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Grape Leaves: This is the season

post #1 of 21
Thread Starter 
Many Mediterranean recipes need grape leaves :)

Now is the season to collect them. If you are close to a vinyard do not loose this opportunity.

Grape leaves are used primarly in dolmades and they are a perfect " wrapping material" for many things.
I think I have posted my recipe of the "Lamp of the Wine Grower" which is lamp wrapped with grape leaves and stuffed with cheese.

Also it's a good opportunity to collect tendrils as well.

I do not know if I use the right term.

In Greece they are very popular. We pickle them using garlic and we use them in salads and in many hor'd'oeuvres :)

I think I will post a new recipe that you may want to take a look and make your remarks :)
"Muabet de Turko,kama de Grego i komer de Djidio", old sefardic proverb ( Three things worth in life: the gossip of the Turk , the bed of the Greek and the food of the Jew)
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"Muabet de Turko,kama de Grego i komer de Djidio", old sefardic proverb ( Three things worth in life: the gossip of the Turk , the bed of the Greek and the food of the Jew)
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post #2 of 21
Thread Starter 
Ingredients :
-2 chicken breasts
-2-3 gloves of garlic
-1/2 tblsp of chopped chilli peppers
-2 red peppers ( sweet) chopped in strings
-1 cup of feta cheese mashed with a fork
-4 tsp of cappers
-8 fresh wine leaves -blanhed
-1 cup of white wine
-1/2 chicken broth ( this is not obliigatory)
Olive oil

Part the chicken breasts in two pieces
Mix together the olive oil-garlic and red pepper.
Spread this marinade to the meat.
Wrap it in plastic wrap and freeze overnight.

Sauter the peppers in 3-4 tbsps of olive oil, until soft
Remove them from the pan and set the oil apart

Just before serving the meal.

Wrap the meat in the grape leaves
Fill the breasts with the mashed feta cheese , cappers and 2-3 stripes of the pepper.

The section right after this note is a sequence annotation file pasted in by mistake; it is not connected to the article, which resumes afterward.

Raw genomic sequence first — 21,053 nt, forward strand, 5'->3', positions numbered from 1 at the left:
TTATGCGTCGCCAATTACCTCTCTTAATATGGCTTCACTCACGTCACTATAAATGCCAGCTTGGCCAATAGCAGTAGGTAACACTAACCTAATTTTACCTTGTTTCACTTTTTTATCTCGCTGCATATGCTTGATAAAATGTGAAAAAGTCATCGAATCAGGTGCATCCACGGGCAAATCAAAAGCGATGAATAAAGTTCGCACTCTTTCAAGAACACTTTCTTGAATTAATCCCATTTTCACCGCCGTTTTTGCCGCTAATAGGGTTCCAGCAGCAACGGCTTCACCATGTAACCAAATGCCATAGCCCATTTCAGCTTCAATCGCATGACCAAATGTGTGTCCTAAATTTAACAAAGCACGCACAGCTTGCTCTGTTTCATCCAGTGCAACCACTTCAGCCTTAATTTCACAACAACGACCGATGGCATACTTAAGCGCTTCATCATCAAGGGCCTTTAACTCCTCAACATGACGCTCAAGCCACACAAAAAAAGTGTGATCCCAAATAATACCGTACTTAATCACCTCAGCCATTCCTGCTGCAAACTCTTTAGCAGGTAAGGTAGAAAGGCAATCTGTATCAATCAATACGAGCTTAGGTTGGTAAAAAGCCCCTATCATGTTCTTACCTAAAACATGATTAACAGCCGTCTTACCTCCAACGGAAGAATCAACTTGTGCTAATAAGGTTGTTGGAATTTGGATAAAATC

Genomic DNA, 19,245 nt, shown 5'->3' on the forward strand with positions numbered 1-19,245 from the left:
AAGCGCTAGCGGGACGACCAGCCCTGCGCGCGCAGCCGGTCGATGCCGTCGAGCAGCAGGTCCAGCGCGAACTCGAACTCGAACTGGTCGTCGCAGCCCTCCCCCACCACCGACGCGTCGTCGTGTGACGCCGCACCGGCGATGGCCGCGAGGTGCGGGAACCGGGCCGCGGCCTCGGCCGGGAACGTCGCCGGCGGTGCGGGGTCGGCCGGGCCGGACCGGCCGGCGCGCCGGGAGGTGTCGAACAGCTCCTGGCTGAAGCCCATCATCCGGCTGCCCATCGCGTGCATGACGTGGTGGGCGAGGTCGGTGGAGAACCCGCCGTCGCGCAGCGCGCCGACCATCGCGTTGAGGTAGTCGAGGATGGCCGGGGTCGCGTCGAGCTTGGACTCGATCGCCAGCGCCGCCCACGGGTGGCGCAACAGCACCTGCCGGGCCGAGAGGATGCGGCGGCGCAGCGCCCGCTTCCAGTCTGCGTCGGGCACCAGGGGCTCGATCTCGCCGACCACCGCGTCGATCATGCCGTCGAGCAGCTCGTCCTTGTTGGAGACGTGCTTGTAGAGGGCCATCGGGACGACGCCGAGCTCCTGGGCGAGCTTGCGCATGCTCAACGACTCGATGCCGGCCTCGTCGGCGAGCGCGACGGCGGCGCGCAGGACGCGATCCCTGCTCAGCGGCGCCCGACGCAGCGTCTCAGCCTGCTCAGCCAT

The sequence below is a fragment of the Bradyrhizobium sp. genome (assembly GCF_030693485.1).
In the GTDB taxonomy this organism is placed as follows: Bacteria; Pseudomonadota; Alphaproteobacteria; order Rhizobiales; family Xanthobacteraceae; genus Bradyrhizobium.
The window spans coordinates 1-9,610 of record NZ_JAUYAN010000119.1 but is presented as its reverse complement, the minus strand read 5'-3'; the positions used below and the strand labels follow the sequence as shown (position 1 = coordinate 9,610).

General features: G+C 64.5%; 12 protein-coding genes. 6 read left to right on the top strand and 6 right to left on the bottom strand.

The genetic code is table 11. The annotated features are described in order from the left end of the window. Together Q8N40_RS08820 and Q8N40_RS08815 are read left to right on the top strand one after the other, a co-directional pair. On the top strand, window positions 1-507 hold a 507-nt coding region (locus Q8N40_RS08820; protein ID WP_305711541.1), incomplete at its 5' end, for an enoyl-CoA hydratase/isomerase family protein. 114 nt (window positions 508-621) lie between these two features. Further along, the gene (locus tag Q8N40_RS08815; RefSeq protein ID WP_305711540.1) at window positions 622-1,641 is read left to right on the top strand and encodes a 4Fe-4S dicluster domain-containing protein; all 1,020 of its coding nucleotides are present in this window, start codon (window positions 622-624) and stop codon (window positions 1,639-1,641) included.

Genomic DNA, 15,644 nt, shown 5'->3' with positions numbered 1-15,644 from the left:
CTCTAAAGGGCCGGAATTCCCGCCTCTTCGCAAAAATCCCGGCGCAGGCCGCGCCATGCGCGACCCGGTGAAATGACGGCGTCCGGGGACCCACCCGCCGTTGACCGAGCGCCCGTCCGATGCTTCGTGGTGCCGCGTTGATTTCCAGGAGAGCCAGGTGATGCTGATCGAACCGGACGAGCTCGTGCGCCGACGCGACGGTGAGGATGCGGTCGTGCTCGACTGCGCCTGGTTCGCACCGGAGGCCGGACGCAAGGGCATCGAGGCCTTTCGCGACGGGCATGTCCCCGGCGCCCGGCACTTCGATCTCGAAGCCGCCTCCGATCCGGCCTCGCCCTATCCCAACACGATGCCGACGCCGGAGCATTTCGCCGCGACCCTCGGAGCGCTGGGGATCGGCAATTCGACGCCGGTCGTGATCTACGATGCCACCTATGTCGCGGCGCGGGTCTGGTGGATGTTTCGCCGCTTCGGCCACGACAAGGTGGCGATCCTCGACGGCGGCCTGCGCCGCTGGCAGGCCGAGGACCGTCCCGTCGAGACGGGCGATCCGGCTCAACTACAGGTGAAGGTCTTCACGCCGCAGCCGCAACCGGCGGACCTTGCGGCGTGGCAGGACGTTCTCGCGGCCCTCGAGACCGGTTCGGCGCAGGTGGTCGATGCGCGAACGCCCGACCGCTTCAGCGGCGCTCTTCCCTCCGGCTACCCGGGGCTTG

Roll the breast, wrapping it with the leave.
Hold the roll together with a toothpick.
In a pan sauter the rolled breasts using the olil you used for the red peppers.
When they get a shlight brown color, low the heat, add the wine , cover and leave it to cook for 30 minutes.
Add water or the chicken broth if neccessary.

Serve with french fries or talliatelli :)

Enjoy
"Muabet de Turko,kama de Grego i komer de Djidio", old sefardic proverb ( Three things worth in life: the gossip of the Turk , the bed of the Greek and the food of the Jew)
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"Muabet de Turko,kama de Grego i komer de Djidio", old sefardic proverb ( Three things worth in life: the gossip of the Turk , the bed of the Greek and the food of the Jew)
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post #3 of 21
Athenaues,

Nice recipe...

for the chicken breast, did you mean to refridgerate over night..or freeze as you said?

I have a nice vegetarian recipe if you would like to see it
cc
Baruch ben Rueven / Chanaבראד, ילד של ריימונד והאלאן
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Baruch ben Rueven / Chanaבראד, ילד של ריימונד והאלאן
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post #4 of 21
Thread Starter 
Thanks CC

Yes, refrigerate :blush:

and why not post a vegeterian recipe since I am not the one who is going to eat it :D

Is there a tofu chicken????:eek: :eek:
"Muabet de Turko,kama de Grego i komer de Djidio", old sefardic proverb ( Three things worth in life: the gossip of the Turk , the bed of the Greek and the food of the Jew)
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"Muabet de Turko,kama de Grego i komer de Djidio", old sefardic proverb ( Three things worth in life: the gossip of the Turk , the bed of the Greek and the food of the Jew)
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post #5 of 21
Ok Athenaues....

I'll post it for the people whom may enjoy it...

You may even like it (add some lamb)

2 cups vegetable stock
1 cup brown rice
1 teaspoon kosher salt
1/3 cup grated radish
1/3 cup chopped scallions
1/2 cup celery minced
3/4 cup chopped fresh mint
2 + tablespoons evoo
2 teaspoons white wine vinager
2 + teaspoons lemon juice
1/3 cup currants or sultanas
1/4 cup pine nuts
fresh milled black pepper
36 grape leaves
around 100 chive stalks
Bring the stock to a boil over medium heat, add the rice and salt. reduce the heat to a simmer covered tightly for 45 minuts. When the stock is absorbed, remove the rice from the heat and fluff with a fork.In a large bowl, combine the rice and all ingredients except the grape leaves, chives and a little olive oil and lemon juice. Toss well. To make the rolls, have a bowl of hot water (for your fingers). Preheat oven to 350f. One at a time, spread the grape leaves on a flat, dry suface. (remove any stems) spread 1 1/2 tablespoons of the rice mixture at the base (near the stem)Fold the outer leaf edges in, then roll up. To tie, take three five inch chive sticks and briefly soak them in the hot water to make more pliable. Using the three stalks as one, tie them around the grape leaves. arrange the completed grape leaves in a medium cassarole, drizzle with olive oil and lemon juice. Cover with foil and bake for 10 minutes